Those patients, often referred to as “dual eligibles,” are some of the sickest and most expensive in the country. They account for a disproportionate share of both state and federal healthcare spending, and finding ways to better coordinate their care is a key goal of the CMMI.
Kasich’s administration submitted a proposal to CMMI earlier this month for a new, integrated system to care for dual-eligibles. AARP said it was “pleased” with the proposal, which the state wants to implement in January. The CMMI is collecting public comments on Ohio's proposal.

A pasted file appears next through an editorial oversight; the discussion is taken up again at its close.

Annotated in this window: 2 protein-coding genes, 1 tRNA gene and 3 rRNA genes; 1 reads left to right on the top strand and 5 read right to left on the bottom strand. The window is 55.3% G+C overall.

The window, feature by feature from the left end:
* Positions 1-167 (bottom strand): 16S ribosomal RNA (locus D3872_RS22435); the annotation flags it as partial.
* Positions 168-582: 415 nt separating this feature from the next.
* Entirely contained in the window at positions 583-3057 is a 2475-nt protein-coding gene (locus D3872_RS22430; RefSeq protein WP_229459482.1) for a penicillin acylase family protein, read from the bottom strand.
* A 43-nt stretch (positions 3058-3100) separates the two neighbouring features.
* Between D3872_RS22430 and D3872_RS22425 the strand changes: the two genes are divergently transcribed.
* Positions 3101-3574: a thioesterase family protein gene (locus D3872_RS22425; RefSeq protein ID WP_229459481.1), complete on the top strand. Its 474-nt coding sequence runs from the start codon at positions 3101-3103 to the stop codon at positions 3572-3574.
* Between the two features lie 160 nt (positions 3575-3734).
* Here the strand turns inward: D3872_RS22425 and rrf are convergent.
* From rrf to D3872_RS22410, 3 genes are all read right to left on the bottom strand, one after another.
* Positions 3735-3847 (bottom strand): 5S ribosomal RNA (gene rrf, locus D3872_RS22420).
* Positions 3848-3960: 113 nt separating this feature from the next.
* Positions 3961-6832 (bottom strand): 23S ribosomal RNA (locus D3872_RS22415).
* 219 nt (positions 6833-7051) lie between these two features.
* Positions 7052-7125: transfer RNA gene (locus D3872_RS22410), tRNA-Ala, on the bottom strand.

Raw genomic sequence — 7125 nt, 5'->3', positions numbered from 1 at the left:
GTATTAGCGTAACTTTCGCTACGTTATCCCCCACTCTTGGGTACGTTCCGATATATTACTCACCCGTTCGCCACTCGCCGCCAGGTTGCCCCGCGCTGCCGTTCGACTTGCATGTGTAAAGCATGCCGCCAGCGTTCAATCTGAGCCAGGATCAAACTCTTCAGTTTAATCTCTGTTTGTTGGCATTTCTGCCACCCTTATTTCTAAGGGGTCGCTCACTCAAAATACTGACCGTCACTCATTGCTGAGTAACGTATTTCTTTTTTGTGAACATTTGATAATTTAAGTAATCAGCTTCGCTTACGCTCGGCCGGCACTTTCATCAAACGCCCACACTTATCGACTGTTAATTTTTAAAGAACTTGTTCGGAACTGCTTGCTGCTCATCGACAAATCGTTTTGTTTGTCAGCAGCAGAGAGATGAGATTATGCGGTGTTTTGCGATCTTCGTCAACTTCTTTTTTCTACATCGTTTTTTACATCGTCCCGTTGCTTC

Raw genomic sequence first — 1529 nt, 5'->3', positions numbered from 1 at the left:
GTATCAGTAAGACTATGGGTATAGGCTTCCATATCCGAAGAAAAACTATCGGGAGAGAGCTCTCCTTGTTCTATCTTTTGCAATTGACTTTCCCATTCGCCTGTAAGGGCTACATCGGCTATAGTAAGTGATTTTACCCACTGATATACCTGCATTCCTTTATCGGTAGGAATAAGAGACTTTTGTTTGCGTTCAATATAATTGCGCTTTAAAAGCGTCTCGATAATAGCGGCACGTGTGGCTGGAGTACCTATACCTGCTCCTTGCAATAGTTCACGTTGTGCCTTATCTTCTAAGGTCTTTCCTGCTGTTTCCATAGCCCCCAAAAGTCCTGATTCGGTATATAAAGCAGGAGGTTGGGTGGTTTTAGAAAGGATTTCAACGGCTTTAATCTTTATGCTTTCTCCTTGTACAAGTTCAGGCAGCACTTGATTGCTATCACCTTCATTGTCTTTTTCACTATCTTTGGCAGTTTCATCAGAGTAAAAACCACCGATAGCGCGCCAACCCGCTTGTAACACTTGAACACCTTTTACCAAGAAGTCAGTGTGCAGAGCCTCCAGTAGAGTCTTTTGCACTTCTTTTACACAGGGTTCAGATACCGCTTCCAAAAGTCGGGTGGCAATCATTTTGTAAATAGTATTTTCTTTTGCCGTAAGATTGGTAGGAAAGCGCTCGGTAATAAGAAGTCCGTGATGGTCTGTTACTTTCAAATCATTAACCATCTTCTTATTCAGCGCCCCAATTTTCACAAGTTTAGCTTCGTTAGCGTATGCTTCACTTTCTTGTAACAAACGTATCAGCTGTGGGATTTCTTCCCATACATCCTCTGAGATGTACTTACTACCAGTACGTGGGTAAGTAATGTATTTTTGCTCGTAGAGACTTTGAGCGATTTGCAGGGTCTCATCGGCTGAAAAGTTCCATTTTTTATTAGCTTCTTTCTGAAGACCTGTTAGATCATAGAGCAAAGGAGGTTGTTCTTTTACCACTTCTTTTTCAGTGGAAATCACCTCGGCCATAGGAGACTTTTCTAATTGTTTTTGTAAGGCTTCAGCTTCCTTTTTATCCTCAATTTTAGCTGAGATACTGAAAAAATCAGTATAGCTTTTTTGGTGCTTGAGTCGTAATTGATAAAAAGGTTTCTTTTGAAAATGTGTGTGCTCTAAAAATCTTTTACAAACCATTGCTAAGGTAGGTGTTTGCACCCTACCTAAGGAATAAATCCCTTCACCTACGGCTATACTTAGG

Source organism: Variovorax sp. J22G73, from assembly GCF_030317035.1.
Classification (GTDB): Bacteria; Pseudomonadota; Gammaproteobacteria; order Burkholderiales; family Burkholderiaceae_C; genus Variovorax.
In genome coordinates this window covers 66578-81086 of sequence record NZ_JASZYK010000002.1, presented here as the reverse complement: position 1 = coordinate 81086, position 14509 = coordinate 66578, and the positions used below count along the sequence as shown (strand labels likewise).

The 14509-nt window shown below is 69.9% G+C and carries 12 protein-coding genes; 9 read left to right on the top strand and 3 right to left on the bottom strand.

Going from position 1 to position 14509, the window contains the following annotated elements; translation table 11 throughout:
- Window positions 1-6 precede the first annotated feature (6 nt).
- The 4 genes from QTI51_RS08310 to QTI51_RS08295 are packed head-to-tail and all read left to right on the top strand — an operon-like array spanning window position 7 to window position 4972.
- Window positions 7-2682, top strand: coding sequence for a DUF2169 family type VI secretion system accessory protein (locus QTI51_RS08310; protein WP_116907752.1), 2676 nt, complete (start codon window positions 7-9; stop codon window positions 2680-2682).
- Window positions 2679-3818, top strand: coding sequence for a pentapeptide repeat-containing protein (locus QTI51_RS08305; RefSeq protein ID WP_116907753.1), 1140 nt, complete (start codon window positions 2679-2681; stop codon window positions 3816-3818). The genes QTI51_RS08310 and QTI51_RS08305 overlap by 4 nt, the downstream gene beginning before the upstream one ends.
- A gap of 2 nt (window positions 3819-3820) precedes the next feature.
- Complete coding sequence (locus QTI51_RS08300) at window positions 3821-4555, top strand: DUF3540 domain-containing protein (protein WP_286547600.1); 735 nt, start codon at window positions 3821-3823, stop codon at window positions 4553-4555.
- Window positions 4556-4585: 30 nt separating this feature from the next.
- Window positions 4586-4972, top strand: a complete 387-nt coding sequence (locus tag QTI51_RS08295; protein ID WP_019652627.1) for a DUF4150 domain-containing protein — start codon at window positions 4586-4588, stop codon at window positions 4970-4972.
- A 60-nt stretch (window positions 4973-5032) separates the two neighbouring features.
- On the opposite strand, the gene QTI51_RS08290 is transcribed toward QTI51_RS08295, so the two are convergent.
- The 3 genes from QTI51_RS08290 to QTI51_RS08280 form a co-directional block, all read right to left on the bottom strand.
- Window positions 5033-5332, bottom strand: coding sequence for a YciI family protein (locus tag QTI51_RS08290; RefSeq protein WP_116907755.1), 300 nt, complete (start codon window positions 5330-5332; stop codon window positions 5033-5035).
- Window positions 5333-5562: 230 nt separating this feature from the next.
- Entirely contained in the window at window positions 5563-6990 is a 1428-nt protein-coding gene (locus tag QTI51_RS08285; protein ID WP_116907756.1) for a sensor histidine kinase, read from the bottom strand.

The Partnership for Quality Home Healthcare also backed the Ohio proposal, noting Friday that it would expand access to healthcare services that are provided in seniors’ homes, rather than at a hospital or nursing home.
“We applaud Ohio’s leaders for advancing innovative pro-senior healthcare delivery reforms,” Eric Berger, the group’s chief executive, said in a statement. “Enabling seniors to remain at home allows for better chronic condition management, improved outcomes and lower costs. This plan is right for Ohio patients and Ohio taxpayers.”